News Flash

Coronavirus (COVID-19) Information

Posted on: September 21, 2020

9-18-20 test status update, message from health director

COVID MESSAGE 29-Please share widely 

PEOPLE, NOT NUMBERS:

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COVID-19 Cases

We’ve seen an increase in positive cases this past week. Since we know someone infected represents an exposure from a week or two before, this might be related to exposures during Labor Day weekend. It will take another week to be confident we will not see the sort of spike we had been concerned would happen. Thanks to everyone who was careful during that time.

However, one group that was not yet a cluster last week has now officially switched over to cluster status after consultation with NC DHHS. The cases were from the same setting, during the same time period.

Cluster definition: The North Carolina Division of Public Health (NCDPH) defines clusters of COVID-19 in workplace, educational, and other community settings as: 1) A minimum of 5 cases with illness onsets or initial positive results within a 14-day period AND, 2) plausible linkage between cases where cases were present in the same setting during the same time period (e.g., same shift, same classroom, same physical work area), that the timing fits with likely timing of exposure, and that there is no other more likely source of exposure for identified cases (e.g., household or close contact to a confirmed case in another setting).

The new cluster is from a business where mask-wearing was not practiced consistently by an employee. Three employees and five clients have tested positive so faras well as five close contacts (so far) of the affected employees and customers.  Three people are currently hospitalized as a result of this cluster. To put it into perspective, this cluster alone represents one-third of the cases identified in Haywood County since September 8, 2020.

COVID-19 in the workplace (1)

Masks really make a difference in reducing the spread of COVID-19.  Please do your part to protect others and wear a mask anytime you’re going to be within six feet of others, whether indoors or outdoors.

Just a reminder—if you want to make sure that your business or organization is complying with the most current guidelines, this NCDHHS page has the most up-to-date guidance for all types of businesses, agencies, providers, and organizations: https://covid19.ncdhhs.gov/guidance

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Youth and Amateur Sports Guidance

Speaking of being in close proximity to others, the state has issued interim guidance for administrators and participants of youth and amateur sports programs. To minimize transmission opportunities, the recommendation is still to limit sporting activities to those in which participants can maintain social distancing, or where close contact is limited and brief, such as cycling, swimming, tennis (singles), and track and field. For sports where close contact may occur but is not prolonged (soccer, volleyball, baseball, and softball), the recommendation is for limiting tournaments in which multiple teams convene and only playing outdoors, utilizing face coverings whenever feasible.  Close contact sports like football, cheerleading, basketball, wrestling, and team swimming are still discouraged.  Full details and guidance are attached.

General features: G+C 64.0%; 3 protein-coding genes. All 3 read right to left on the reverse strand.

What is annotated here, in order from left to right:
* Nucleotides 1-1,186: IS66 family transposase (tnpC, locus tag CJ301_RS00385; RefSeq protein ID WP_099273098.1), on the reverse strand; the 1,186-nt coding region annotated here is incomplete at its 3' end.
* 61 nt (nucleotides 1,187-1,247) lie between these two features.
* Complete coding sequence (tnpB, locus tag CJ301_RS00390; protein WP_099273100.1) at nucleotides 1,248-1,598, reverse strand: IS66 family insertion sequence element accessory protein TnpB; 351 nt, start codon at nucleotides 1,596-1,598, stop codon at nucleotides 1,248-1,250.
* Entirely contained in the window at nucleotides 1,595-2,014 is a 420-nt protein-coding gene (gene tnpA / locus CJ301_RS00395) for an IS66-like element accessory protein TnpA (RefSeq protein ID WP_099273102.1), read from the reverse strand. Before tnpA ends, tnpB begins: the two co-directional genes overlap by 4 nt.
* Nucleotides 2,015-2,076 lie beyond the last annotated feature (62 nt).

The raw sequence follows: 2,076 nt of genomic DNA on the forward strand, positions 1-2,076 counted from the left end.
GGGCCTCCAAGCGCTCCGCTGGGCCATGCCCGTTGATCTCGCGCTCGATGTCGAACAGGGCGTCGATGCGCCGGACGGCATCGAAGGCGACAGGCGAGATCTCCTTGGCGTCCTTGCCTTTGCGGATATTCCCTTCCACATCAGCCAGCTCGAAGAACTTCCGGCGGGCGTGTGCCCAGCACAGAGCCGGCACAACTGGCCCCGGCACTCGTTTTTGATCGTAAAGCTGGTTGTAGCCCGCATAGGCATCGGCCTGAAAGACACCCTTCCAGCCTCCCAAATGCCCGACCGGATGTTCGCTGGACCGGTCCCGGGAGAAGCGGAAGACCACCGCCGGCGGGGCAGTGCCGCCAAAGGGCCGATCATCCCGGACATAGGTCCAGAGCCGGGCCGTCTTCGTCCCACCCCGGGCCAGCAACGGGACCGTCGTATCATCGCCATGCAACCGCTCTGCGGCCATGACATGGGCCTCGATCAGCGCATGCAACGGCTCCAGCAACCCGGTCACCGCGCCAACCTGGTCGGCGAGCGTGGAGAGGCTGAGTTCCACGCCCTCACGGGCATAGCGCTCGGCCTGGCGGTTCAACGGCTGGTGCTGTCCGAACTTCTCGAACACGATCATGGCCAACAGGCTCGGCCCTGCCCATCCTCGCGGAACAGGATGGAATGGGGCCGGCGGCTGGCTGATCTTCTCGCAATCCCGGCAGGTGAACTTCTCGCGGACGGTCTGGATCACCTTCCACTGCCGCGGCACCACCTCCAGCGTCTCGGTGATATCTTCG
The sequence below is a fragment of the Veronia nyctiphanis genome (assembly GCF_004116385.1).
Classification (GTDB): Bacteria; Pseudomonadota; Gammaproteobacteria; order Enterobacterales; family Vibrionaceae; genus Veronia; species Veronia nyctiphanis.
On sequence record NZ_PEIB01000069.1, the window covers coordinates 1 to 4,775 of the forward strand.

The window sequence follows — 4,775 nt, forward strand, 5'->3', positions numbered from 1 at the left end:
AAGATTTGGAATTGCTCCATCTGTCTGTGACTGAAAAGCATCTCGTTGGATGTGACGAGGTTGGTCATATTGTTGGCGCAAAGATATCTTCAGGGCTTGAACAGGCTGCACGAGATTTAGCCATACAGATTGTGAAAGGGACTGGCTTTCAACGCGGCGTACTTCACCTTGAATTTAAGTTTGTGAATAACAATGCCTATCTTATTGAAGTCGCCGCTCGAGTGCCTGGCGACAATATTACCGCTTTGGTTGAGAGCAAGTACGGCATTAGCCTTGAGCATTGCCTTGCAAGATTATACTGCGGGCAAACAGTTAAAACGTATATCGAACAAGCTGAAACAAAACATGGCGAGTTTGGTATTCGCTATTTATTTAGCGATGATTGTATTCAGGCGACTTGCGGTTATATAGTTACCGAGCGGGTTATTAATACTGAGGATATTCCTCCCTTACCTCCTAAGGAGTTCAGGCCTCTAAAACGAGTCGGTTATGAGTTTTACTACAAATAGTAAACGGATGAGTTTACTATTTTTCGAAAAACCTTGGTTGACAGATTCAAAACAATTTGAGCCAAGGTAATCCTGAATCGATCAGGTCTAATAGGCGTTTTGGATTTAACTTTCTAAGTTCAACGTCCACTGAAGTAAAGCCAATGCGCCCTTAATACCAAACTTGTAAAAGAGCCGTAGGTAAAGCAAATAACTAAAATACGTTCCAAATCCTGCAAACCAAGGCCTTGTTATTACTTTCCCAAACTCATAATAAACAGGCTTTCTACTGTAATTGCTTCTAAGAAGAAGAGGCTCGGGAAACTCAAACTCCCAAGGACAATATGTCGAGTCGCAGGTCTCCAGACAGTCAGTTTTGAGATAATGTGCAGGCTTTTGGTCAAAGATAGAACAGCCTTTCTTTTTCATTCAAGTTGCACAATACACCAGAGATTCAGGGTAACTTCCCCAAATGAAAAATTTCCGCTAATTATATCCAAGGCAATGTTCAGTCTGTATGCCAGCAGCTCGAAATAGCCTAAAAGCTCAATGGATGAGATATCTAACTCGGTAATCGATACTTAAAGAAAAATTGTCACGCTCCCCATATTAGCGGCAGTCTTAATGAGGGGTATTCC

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How to Cope When Everything Keeps Changing

These days we all feel as if the ground is constantly shifting under our feet.  We’ve all struggled to cope during this time of extreme and ongoing changes. The attached article suggests that knowing how to react when our plans fail is essential for recalibrating and coping when life resembles an endless stream of curveballs. The key factors involve:

  • Learning how to switch gears more easily
  • Don’t underestimate your ability to adapt
  • Take action, no matter how small, to help recalibrate and gain a sense of control
  • Mentally reframe your situation

 

Read the full article for tips on how to activate those keys. 

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What’s Your Pandemic Six-Word Memoir?

The New York Times recently ran an interesting collection of responses to a challenge to write a story about the pandemic experience in six words. Responses included:

  • Cleaned Lysol container with Lysol wipe.
  • Teacher finding inspiration through uneasy times.
  • Social distancing myself from fridge.
  • Avoiding death, but certainly not living.

 

A few that we came up with here at the Health Department include:

  • No hurricane, no wildfire, just COVID.
  • Time got rubbery as numbers rose.
  • Anti maskers catch stinkeye from me.
  • COVID response is my workout regimen.
  • My “COVID response” is carb loading.

 

What’s yours?  Send it in and we’ll include the best in next week’s message! 

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FOOD SECURITY

The latest Haywood County Food Resource Guide is attached.  Please share with any individuals, families, or organizations who need help or can assist in spreading the word about these resources.

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AS ALWAYS

  • WEAR a mask that covers your mouth and nose
  • WAIT six feet apart--give others space!
  • WASH your hands frequently with soap and water, and disinfect surfaces
  • ISOLATE as soon as you feel sick, and get tested
  • QUARANTINE if you are exposed or tested for COVID
  • DO what you can to NOT be a close contact with anyone

Remember a close contact is considered to be within 6 feet for more than 15 minutes and not wearing a face covering. Your best bet is to protect yourself and others by following the guidance above.

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RESOURCES

Please be sure to check reliable sources for COVID-19 information.

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